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Celsius Creditors Sue Mashinsky, Other Executives

Celsius creditors are seeking to recuperate the millions that former CEO Alex Mashinsky cashed out while the company was going under.

Celsius Creditors Sue Mashinsky, Other Executives
Photo: Piaras Ó Mídheach/Getty Images

Key Takeaways

  • Celsius creditors have filed a lawsuit against Alex Mashinsky and other Celsius executives.
  • They seek to recover the millions that executives allegedly cashed out before the company went bankrupt.
  • The lawsuit comes on the heels of a report that claimed that Celsius was operated in a ponzi-like manner.

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Former Celsius executives (and their wives) are now facing a lawsuit from their creditors.

Losing More Than $1 Billion in a Year

The walls are closing in on Alex Mashinsky.

Celsius creditors filed a 154-page lawsuit against Celsius executives yesterday over their fraudulent conduct while at the company’s helm. The suit seeks to recover the millions that former CEO Alex Mashinsky and other prominent company members allegedly cashed out for themselves before the crypto lender went bankrupt.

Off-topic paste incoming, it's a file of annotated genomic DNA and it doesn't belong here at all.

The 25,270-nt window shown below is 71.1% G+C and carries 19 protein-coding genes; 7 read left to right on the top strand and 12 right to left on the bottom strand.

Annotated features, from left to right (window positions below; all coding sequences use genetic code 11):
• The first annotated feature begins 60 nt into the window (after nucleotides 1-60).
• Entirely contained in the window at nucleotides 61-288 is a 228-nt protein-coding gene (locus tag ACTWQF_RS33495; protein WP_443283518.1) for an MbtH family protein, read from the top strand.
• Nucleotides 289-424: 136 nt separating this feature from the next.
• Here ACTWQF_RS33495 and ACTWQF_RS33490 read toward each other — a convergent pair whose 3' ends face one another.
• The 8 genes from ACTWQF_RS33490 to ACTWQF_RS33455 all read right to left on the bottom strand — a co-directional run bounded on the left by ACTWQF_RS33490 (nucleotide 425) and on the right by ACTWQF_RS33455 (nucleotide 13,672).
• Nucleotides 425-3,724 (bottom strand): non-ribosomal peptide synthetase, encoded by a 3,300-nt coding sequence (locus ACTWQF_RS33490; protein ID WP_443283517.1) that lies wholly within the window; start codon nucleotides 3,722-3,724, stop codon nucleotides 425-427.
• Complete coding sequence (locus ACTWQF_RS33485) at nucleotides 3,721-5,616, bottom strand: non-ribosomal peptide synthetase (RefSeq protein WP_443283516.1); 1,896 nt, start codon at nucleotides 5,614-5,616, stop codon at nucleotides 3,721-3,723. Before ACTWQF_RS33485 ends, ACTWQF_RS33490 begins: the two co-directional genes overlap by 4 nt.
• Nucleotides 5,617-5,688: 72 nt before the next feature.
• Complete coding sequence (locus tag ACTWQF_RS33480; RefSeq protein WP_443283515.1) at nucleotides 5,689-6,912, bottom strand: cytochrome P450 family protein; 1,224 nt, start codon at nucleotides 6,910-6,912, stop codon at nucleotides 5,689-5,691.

The court document claims that Mashinsky, co-founder Daniel Leon, co-founder Nuke Goldstein, former chief financial officer Harumi Urata-Thompson, former chief compliance officer Jeremie Beaudry, and former trading desk head Johannes Treutler all breached their fiduciary obligations on a number of occasions. It further states that two of their spouses, Kristine Mashinsky and Aliza Landes, were also implicated.

“They made negligent, reckless (and sometimes self-interested) investments that caused Celsius to lose more than $1 billion in a single year,” stated the creditors. The suit further accused the group of inflating the price of the company’s CEL token with customer funds, and of subsequently cashing out millions of dollars by selling their own CEL holdings. And while other crimes seem to have been perpetuated by Mashinsky alone—using customer funds to directionally trade bitcoin, or making false statements about Celsius’ financial condition—the creditors accused other executives of sitting “idly by” and “covering up” for him.

The claims laid out by the suit appear partially based on an 689-page, court-ordered, independent report on Celsius published two weeks ago, in which examiner Shoba Pillay came to the conclusion that the crypto lending company had been operated in a ponzi-like manner.

New York Attorney General Letitia James also filed a lawsuit against Mashinsky in early January, accusing him of defrauding New Yorkers and leaving them in “financial ruin.” 

Disclaimer: At the time of writing, the author of this piece owned BTC, ETH, and several other crypto assets.

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